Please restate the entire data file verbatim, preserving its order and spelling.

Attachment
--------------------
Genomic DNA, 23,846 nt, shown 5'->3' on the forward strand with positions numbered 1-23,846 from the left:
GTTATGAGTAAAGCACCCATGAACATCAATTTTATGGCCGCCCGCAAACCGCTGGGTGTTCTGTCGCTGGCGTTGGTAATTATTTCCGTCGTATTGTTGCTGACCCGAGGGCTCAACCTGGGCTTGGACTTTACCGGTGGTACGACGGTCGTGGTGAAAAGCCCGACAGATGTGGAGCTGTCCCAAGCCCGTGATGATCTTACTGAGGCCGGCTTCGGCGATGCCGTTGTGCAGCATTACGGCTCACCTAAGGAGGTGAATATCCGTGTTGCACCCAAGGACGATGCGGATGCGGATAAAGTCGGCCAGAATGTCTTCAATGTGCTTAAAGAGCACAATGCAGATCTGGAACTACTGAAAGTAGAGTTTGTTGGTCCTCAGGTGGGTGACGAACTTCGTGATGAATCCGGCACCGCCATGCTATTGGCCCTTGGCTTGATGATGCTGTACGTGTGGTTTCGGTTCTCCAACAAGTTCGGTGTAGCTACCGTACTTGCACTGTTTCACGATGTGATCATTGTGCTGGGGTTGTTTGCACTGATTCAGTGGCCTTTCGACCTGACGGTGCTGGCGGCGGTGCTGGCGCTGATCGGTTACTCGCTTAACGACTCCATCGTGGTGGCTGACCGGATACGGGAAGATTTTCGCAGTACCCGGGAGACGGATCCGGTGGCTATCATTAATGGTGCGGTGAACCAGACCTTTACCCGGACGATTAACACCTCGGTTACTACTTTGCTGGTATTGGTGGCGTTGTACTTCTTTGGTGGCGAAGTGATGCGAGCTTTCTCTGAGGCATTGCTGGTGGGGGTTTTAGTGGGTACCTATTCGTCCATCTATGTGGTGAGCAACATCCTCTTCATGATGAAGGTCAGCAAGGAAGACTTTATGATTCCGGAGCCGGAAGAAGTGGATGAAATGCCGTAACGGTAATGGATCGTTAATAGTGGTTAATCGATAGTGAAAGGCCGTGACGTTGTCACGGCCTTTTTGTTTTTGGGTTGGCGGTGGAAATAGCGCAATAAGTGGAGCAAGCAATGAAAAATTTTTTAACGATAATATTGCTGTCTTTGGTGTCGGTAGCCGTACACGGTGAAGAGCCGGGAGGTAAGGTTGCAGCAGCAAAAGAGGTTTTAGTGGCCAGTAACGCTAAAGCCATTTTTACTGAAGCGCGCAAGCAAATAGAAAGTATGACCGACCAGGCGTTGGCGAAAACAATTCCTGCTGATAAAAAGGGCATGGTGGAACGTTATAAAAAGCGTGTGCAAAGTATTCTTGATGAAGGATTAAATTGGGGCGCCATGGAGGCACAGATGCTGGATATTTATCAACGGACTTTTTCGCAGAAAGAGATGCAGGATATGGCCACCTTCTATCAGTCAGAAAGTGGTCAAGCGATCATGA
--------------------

Genomic DNA, 23,846 nt, shown 5'->3' on the forward strand with positions numbered 1-23,846 from the left:
GTTATGAGTAAAGCACCCATGAACATCAATTTTATGGCCGCCCGCAAACCGCTGGGTGTTCTGTCGCTGGCGTTGGTAATTATTTCCGTCGTATTGTTGCTGACCCGAGGGCTCAACCTGGGCTTGGACTTTACCGGTGGTACGACGGTCGTGGTGAAAAGCCCGACAGATGTGGAGCTGTCCCAAGCCCGTGATGATCTTACTGAGGCCGGCTTCGGCGATGCCGTTGTGCAGCATTACGGCTCACCTAAGGAGGTGAATATCCGTGTTGCACCCAAGGACGATGCGGATGCGGATAAAGTCGGCCAGAATGTCTTCAATGTGCTTAAAGAGCACAATGCAGATCTGGAACTACTGAAAGTAGAGTTTGTTGGTCCTCAGGTGGGTGACGAACTTCGTGATGAATCCGGCACCGCCATGCTATTGGCCCTTGGCTTGATGATGCTGTACGTGTGGTTTCGGTTCTCCAACAAGTTCGGTGTAGCTACCGTACTTGCACTGTTTCACGATGTGATCATTGTGCTGGGGTTGTTTGCACTGATTCAGTGGCCTTTCGACCTGACGGTGCTGGCGGCGGTGCTGGCGCTGATCGGTTACTCGCTTAACGACTCCATCGTGGTGGCTGACCGGATACGGGAAGATTTTCGCAGTACCCGGGAGACGGATCCGGTGGCTATCATTAATGGTGCGGTGAACCAGACCTTTACCCGGACGATTAACACCTCGGTTACTACTTTGCTGGTATTGGTGGCGTTGTACTTCTTTGGTGGCGAAGTGATGCGAGCTTTCTCTGAGGCATTGCTGGTGGGGGTTTTAGTGGGTACCTATTCGTCCATCTATGTGGTGAGCAACATCCTCTTCATGATGAAGGTCAGCAAGGAAGACTTTATGATTCCGGAGCCGGAAGAAGTGGATGAAATGCCGTAACGGTAATGGATCGTTAATAGTGGTTAATCGATAGTGAAAGGCCGTGACGTTGTCACGGCCTTTTTGTTTTTGGGTTGGCGGTGGAAATAGCGCAATAAGTGGAGCAAGCAATGAAAAATTTTTTAACGATAATATTGCTGTCTTTGGTGTCGGTAGCCGTACACGGTGAAGAGCCGGGAGGTAAGGTTGCAGCAGCAAAAGAGGTTTTAGTGGCCAGTAACGCTAAAGCCATTTTTACTGAAGCGCGCAAGCAAATAGAAAGTATGACCGACCAGGCGTTGGCGAAAACAATTCCTGCTGATAAAAAGGGCATGGTGGAACGTTATAAAAAGCGTGTGCAAAGTATTCTTGATGAAGGATTAAATTGGGGCGCCATGGAGGCACAGATGCTGGATATTTATCAACGGACTTTTTCGCAGAAAGAGATGCAGGATATGGCCACCTTCTATCAGTCAGAAAGTGGTCAAGCGATCATGA